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Journal of Infectious Diseases andMedicine

ISSN: 2576-1420

Open Access

Neuroinfections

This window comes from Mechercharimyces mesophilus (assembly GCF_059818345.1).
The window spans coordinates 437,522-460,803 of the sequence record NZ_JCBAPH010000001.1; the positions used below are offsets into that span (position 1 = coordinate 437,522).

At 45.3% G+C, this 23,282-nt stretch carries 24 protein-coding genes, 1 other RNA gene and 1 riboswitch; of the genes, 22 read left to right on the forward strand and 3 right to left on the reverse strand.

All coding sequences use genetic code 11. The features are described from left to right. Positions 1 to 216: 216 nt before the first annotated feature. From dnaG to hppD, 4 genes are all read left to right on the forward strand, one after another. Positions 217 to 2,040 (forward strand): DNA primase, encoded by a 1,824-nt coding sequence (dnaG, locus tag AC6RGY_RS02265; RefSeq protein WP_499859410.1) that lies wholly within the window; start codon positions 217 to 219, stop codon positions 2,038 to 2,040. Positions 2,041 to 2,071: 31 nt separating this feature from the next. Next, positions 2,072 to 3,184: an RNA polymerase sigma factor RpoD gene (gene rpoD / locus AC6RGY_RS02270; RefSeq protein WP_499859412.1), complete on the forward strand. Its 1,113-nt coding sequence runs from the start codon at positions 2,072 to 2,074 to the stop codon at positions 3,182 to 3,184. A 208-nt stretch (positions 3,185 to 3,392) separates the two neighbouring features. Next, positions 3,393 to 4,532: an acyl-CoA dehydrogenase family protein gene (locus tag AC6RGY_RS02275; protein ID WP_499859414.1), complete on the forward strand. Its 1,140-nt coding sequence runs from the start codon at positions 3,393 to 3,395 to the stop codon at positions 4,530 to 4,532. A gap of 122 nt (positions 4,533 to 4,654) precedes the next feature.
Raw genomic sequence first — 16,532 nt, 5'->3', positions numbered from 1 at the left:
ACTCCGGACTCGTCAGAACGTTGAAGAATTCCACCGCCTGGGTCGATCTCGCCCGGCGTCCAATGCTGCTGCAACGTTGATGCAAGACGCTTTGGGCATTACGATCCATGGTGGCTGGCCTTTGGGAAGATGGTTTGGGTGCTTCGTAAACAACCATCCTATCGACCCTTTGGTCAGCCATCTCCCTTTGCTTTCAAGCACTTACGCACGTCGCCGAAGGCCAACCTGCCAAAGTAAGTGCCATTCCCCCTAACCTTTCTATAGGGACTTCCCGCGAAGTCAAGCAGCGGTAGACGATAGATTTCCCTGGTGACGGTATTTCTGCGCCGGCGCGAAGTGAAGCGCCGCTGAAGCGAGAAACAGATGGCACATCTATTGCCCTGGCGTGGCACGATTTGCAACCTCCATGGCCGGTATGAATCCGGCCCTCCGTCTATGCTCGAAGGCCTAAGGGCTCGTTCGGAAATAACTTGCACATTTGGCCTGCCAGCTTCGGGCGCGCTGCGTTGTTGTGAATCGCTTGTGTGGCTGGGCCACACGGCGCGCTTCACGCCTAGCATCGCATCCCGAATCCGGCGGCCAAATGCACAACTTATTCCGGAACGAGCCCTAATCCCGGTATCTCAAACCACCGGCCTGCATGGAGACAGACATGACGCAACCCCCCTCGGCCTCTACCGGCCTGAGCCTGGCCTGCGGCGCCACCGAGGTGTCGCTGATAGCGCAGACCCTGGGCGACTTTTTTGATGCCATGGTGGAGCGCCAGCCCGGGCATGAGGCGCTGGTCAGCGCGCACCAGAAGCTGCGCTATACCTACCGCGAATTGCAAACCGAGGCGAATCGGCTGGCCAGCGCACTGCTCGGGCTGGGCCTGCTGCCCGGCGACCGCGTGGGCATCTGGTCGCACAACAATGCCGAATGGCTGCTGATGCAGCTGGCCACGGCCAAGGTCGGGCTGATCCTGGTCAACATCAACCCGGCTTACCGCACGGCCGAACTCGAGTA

Infectious diseases of the nervous system are among the most common forms of neurological disorders, their percentage in the structure of general pathology of the nervous system is about 40%. In recent years capabilities of the diagnostics of neuroinfections have greatly improved. There are acute (meningitis, encephalitis), subacute and chronic lingering (arachnoiditis, arahnoentsefality) infections of the central nervous system. According to the etiological factor (cause illness) we distinguish viral, bacterial, fungal, and protozoal (eg Toxoplasmosis) brain damage. All acute infections of the central nervous system (meningitis, encephalitis) are urgent and the sick must be immediately taken to hospital. That’s why if a patient has a set of disturbing symptoms such as suddenly emerged fever, headache, vomiting, photophobia, seizures, and especially if the day before he suffered from severe cold or other infections, this is a reason to consult a doctor immediately or to call the team of "first aid ". In the hospital, the patient usually undergoes lumbar puncture so that doctors could study the CSF (cerebrospinal fluid) for inflammatory changes and determination of viral and bacterial agents, and MRI of the brain. From the results of the study a doctor determines the tactic of treatment of the patient. The chronic lingering neuroinfection flows most often in the form of arachnoiditis or arahnoentsefalita, and often has a viral etiology. They manifest themselves in persistent headache, subfebrile temperature, severe sweating and general weakness, chronic fatigue, double vision, unsteadiness when walking, nausea and vomiting in the morning. Infection of the central nervous system is necessarily confirmed by the occurrence on MRI detection of inflammatory changes in the brain or the membranes, signs of intracranial hypertension in the fundus, as well as specific immunological parameters of blood. A very important is the identification of the causative agent of infectious diseases of the brain. For this purpose, the study of blood content of immunoglobulins (antibodies) to the main pathogens neuroinfections is applied: virus of herpes simplex of types 1 and 2, cytomegalovirus, varicella zoster, Epstein-Barr virus, toxoplasma, and so on. (So-called TORCH infections group). Due to the development and introduction into clinical practice of powerful antiviral and antibacterial drugs and immunoglobulins the quality of care of patients with inflammatory diseases of the central nervous system significantly improved. The neurologist of the ambulatory practice often deals with chronic indolent viral neuroinfections and effects of the previously acute neuroinfections. Residual phenomena of neuroinfections often manifest themselves in hypertension syndrome varying in degrees of severity (increased intracranial pressure), as well as in asthenic-vegetative syndrome, which greatly reduces the ability to work and quality of life. The presence of prolonged subfebrile temperatures combined with persistent headaches and nausea, seizures of unknown origin is a reason to address the neurologist and examine yourself on neuroinfection.

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